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Weldon (2015 Congress)

James Weldon
(Department of English Emeritus, Wilfrid Laurier University)
“Magical Anxieties:  Problems with Magic in the Naples Manuscript”

[Published on 30 March 2015]

Abstract of Paper presented at the 2015 International Congress on Medieval Studies
Session on “Magic Sung, Spoken, Inscribed, and Printed”
Sponsored by the Research Group on Manuscript Evidence and the Societas Magica
Organized by Frank Klaassen (University of Saskatchewan)

2015 Congress Events Announced and 2015 Congress Events Accomplished

[Published on 30 March 2015]

The Naples Manuscript (Biblioteca Nazionale, MS XIII.B.29) represents a typical fifteenth-century English anthology with its collection of romances, a saint’s life, and medieval recipes.  There are 140 listed items in the recipe collection, but many single entries contain several prescriptions for the same illness, so the number of actual recipes is somewhat higher.  Among the recipes are three charms, and there are several recipes that invoke simple homeopathic magic (like produces like), for the most part, and while these charms and recipes rely on supernatural effects or interventions, tensions arise with respect to the nature of the magic evoked.  How, for example, were charms meant to be written, or to function when there are errors in the writing?  Are certain words “realist” while others “nominalist”?  Are some words essential for the efficacy of the charm while others might be accidental?  Are these charms at all or are they really prayers to the saints listed?  Also, some recipes which have not been recognized as charms nevertheless mask the charm-creating ingredient as just another material component, like the date stone of the first recipe in the collection, to be shaved and mixed with wine.  But the date stone, embedded in the “flesh” of the fruit, comes to symbolize the child hidden in its mother’s womb which the “recipe” seeks to bring about in successful birth.  Other recipes come from a Gallenic tradition and therefore seem medically legitimate (a broad category in medieval medicine), yet they, too, often mask a sympathetic magic, as when female patients are enjoined to use the sap of the female green ash tree and males to use the sap of the male.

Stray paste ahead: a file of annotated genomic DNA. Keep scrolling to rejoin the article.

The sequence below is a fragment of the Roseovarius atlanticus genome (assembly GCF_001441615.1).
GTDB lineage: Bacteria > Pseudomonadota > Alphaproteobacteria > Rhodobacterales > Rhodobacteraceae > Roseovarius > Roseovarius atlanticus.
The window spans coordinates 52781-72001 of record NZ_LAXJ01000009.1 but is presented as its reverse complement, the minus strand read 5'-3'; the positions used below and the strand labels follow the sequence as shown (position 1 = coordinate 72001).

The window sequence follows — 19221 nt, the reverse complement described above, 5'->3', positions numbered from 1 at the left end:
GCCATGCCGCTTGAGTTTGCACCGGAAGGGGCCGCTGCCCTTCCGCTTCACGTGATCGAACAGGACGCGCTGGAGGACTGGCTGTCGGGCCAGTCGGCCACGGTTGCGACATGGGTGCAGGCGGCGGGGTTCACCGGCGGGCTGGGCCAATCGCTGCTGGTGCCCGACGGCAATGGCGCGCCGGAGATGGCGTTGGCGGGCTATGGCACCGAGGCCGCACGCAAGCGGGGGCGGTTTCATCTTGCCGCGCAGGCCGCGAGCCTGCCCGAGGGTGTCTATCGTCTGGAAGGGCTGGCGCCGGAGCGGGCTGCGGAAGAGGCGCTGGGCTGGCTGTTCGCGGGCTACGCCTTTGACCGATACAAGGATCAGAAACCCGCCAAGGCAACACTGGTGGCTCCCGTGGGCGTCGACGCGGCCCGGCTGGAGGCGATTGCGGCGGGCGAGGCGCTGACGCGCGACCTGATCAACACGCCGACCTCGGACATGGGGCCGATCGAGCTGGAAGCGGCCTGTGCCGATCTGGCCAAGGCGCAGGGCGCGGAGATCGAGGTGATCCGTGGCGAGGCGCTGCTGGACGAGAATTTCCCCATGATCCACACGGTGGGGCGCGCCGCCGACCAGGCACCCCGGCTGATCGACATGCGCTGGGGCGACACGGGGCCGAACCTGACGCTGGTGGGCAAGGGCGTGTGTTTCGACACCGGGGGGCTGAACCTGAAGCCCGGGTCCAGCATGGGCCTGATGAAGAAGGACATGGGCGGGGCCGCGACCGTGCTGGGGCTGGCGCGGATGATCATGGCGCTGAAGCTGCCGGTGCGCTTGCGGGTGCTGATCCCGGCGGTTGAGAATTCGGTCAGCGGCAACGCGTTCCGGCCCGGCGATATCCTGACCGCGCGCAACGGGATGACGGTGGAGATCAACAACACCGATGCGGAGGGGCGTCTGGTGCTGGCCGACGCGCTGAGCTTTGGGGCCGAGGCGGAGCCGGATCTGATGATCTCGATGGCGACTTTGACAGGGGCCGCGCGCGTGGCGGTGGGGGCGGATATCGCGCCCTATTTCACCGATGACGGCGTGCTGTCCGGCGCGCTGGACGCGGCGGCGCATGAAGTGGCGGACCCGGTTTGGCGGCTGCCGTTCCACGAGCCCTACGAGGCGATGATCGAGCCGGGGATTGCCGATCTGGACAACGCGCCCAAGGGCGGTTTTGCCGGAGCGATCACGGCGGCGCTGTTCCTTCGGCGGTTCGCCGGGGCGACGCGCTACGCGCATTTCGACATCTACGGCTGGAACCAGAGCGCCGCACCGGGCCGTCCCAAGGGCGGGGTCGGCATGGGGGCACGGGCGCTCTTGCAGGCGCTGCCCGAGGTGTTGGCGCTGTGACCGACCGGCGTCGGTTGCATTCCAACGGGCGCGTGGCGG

This manuscript appears just before the early modern period in England when such magical remedies were often crossed out in manuscript collections as the climate of disapproval concerning medieval superstition spread, yet in the Naples manuscript they occur unmolested, although they are often masked as in the example above, or “enhanced” – that is, the charm is concurrent with another non-magical recipe.  There is a thin line between the manuscript’s embrace of magic and its attempts to modify or re-present it.  My paper explores these anomalies and suggests a late medieval anxiety about “magical” medicine.

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2 thoughts on “Weldon (2015 Congress)

  1. […] 3. James Weldon (Department of English and Film Studies, Wilfrid Laurier University) ‘Magical Anxieties: Problems with Magic in Naples, Biblioteca Nazionale, MS XIII.B.29’ Abstract of Paper […]

  2. […] 3. James Weldon (Department of English and Film Studies, Wilfrid Laurier University) ‘Magical Anxieties: Problems with Magic in Naples, Biblioteca Nazionale, MS XIII.B.29’ Abstract of Paper […]